10 Things to Know for Thursday
Your daily look at late-breaking news, upcoming events and the stories that will be talked about Thursday:
Students, parents and teachers pleaded with President Trump to act. “I turned 18 the day after” the shooting, said a tearful Samuel Zeif, a student at the Florida high school where a former student’s assault left 17 dead last week. “Woke up to the news that my best friend was gone. And I don’t understand why I can still go in a store and buy a weapon of war.”
Thousands of protesters, including many angry teenagers, swarmed into the state Capitol, calling for changes to gun laws, a ban on assault-type weapons and improved care for the mentally ill. They held signs, chanted slogans and burst into lawmakers’ offices demanding to be heard.
In a wave of demonstrations reaching from Arizona to Maine, students at dozens of U.S. high schools walked out of class. At the protest at the U.S. Capitol, students held a moment of silence in memory of those killed in Florida and listened as the names of the dead were recited.
The Rev. Billy Graham, dead at 99, achieved a level of influence and reach no other evangelist is likely ever to match.
The president touted it at his State of the Union address, but federal and state authorities have declined repeated requests from The Associated Press for even basic information made public in most law enforcement operations, such as the names of those arrested and the crimes they are accused of committing.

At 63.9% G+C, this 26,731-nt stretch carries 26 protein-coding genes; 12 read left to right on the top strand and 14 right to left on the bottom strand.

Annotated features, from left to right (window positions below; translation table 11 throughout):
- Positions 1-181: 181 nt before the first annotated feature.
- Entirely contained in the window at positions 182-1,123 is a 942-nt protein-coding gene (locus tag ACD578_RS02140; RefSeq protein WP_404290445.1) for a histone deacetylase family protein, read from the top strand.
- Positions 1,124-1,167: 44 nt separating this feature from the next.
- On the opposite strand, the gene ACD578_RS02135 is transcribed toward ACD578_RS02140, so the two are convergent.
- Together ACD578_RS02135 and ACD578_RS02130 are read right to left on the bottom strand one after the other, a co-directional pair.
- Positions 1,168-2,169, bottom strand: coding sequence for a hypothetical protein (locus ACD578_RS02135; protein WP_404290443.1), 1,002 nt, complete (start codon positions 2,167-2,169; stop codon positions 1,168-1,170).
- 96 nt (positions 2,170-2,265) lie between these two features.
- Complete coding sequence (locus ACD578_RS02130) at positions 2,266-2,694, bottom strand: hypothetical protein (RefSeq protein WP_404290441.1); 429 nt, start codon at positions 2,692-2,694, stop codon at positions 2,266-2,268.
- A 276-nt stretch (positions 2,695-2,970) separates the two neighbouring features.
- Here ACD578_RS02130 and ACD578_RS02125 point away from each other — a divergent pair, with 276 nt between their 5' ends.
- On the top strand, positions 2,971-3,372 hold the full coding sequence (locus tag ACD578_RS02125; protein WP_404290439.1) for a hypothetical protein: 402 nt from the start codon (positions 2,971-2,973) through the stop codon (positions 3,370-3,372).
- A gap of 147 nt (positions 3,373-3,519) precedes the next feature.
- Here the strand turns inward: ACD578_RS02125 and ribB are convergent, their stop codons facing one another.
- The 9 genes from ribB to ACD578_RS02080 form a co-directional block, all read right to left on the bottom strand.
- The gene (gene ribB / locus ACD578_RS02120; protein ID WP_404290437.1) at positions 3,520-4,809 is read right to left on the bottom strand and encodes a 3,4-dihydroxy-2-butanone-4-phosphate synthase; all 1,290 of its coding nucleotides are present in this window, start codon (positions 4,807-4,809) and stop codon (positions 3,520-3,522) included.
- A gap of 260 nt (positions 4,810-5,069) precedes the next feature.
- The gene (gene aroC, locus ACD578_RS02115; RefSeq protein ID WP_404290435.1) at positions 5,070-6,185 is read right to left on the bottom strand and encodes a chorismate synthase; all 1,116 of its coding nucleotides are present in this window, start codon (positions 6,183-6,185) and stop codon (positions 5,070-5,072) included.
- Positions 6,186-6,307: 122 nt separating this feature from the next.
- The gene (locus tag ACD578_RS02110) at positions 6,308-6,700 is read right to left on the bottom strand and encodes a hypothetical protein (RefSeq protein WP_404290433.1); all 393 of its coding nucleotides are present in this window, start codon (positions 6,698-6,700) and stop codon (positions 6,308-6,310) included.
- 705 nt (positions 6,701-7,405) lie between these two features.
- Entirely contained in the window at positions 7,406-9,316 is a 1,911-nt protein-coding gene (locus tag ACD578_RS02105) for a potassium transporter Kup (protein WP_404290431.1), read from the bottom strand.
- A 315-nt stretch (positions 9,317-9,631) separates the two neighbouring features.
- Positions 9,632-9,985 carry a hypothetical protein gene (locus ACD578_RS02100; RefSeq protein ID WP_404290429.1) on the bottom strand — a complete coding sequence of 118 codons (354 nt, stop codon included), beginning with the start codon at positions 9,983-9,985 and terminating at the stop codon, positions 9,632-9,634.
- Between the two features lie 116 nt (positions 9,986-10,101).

A congressman from Iowa violated House ethics rules by failing to disclose his role in a company that he formed, a mysterious outfit that features his top federal staffer in a false testimonial promoting its services, an Associated Press review shows.
Doctors in Syria’s rebel-controlled suburbs of Damascus say they’re unable to keep up with the staggering number of casualties, amid a ferocious bombing campaign by government forces that has targeted hospitals, apartment blocks and other civilian sites, killing and wounding hundreds of people in recent days.
After the state Supreme Court threw out a gerrymandered map that had been drafted by Republican, saying it violated the state constitution’s guarantee of free and equal elections, they say the new map favorable to Democrats.
One person, one live microphone and some 20 million critics. The network has apologized — or not — for a handful of gaffes seen as insults by South Koreans, by the Dutch, by women athletes, by ski fans.
The Canadian women’s hockey team has won the past four Olympic gold-medal games, and hasn’t lost even a single Olympic game since the 1998 Nagano final won by the United States. Now the Americans have their latest chance at Olympic gold against their archrival.